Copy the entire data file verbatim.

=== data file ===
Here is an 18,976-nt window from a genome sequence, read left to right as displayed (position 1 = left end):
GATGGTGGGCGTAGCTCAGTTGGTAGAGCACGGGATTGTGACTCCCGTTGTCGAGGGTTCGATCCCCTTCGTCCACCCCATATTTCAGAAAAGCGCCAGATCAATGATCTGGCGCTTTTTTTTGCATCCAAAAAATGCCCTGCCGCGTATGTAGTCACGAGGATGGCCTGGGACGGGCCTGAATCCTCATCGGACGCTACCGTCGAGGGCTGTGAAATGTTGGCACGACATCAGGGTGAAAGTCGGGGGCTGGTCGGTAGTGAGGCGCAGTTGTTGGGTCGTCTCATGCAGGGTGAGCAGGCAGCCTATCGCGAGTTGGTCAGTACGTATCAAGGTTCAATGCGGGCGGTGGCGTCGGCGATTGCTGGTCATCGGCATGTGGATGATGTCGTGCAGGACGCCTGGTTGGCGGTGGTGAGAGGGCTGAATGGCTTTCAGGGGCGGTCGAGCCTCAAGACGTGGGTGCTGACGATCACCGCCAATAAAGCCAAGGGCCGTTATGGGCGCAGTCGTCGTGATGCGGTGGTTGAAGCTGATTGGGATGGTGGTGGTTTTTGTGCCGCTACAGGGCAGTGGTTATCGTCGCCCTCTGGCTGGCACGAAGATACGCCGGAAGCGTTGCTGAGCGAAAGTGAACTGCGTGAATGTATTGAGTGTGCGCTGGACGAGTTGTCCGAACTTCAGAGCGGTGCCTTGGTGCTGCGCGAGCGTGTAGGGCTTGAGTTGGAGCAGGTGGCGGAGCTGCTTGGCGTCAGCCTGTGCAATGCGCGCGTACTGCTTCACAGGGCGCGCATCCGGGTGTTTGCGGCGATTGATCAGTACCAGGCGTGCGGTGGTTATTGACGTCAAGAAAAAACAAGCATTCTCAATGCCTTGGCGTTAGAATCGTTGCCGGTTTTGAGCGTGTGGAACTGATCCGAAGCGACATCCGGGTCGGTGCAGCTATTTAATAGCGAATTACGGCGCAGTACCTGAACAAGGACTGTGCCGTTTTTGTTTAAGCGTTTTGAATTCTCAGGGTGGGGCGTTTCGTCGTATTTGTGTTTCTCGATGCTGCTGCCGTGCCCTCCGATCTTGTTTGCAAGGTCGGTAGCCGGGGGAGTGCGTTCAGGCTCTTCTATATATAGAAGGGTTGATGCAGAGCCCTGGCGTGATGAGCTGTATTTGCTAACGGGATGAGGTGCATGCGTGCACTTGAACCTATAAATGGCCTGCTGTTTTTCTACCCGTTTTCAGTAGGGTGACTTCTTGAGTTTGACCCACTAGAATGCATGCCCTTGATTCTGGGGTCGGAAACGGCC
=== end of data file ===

Here is an 18,976-nt window from a genome sequence, read left to right as displayed (position 1 = left end):
GATGGTGGGCGTAGCTCAGTTGGTAGAGCACGGGATTGTGACTCCCGTTGTCGAGGGTTCGATCCCCTTCGTCCACCCCATATTTCAGAAAAGCGCCAGATCAATGATCTGGCGCTTTTTTTTGCATCCAAAAAATGCCCTGCCGCGTATGTAGTCACGAGGATGGCCTGGGACGGGCCTGAATCCTCATCGGACGCTACCGTCGAGGGCTGTGAAATGTTGGCACGACATCAGGGTGAAAGTCGGGGGCTGGTCGGTAGTGAGGCGCAGTTGTTGGGTCGTCTCATGCAGGGTGAGCAGGCAGCCTATCGCGAGTTGGTCAGTACGTATCAAGGTTCAATGCGGGCGGTGGCGTCGGCGATTGCTGGTCATCGGCATGTGGATGATGTCGTGCAGGACGCCTGGTTGGCGGTGGTGAGAGGGCTGAATGGCTTTCAGGGGCGGTCGAGCCTCAAGACGTGGGTGCTGACGATCACCGCCAATAAAGCCAAGGGCCGTTATGGGCGCAGTCGTCGTGATGCGGTGGTTGAAGCTGATTGGGATGGTGGTGGTTTTTGTGCCGCTACAGGGCAGTGGTTATCGTCGCCCTCTGGCTGGCACGAAGATACGCCGGAAGCGTTGCTGAGCGAAAGTGAACTGCGTGAATGTATTGAGTGTGCGCTGGACGAGTTGTCCGAACTTCAGAGCGGTGCCTTGGTGCTGCGCGAGCGTGTAGGGCTTGAGTTGGAGCAGGTGGCGGAGCTGCTTGGCGTCAGCCTGTGCAATGCGCGCGTACTGCTTCACAGGGCGCGCATCCGGGTGTTTGCGGCGATTGATCAGTACCAGGCGTGCGGTGGTTATTGACGTCAAGAAAAAACAAGCATTCTCAATGCCTTGGCGTTAGAATCGTTGCCGGTTTTGAGCGTGTGGAACTGATCCGAAGCGACATCCGGGTCGGTGCAGCTATTTAATAGCGAATTACGGCGCAGTACCTGAACAAGGACTGTGCCGTTTTTGTTTAAGCGTTTTGAATTCTCAGGGTGGGGCGTTTCGTCGTATTTGTGTTTCTCGATGCTGCTGCCGTGCCCTCCGATCTTGTTTGCAAGGTCGGTAGCCGGGGGAGTGCGTTCAGGCTCTTCTATATATAGAAGGGTTGATGCAGAGCCCTGGCGTGATGAGCTGTATTTGCTAACGGGATGAGGTGCATGCGTGCACTTGAACCTATAAATGGCCTGCTGTTTTTCTACCCGTTTTCAGTAGGGTGACTTCTTGAGTTTGACCCACTAGAATGCATGCCCTTGATTCTGGGGTCGGAAACGGCC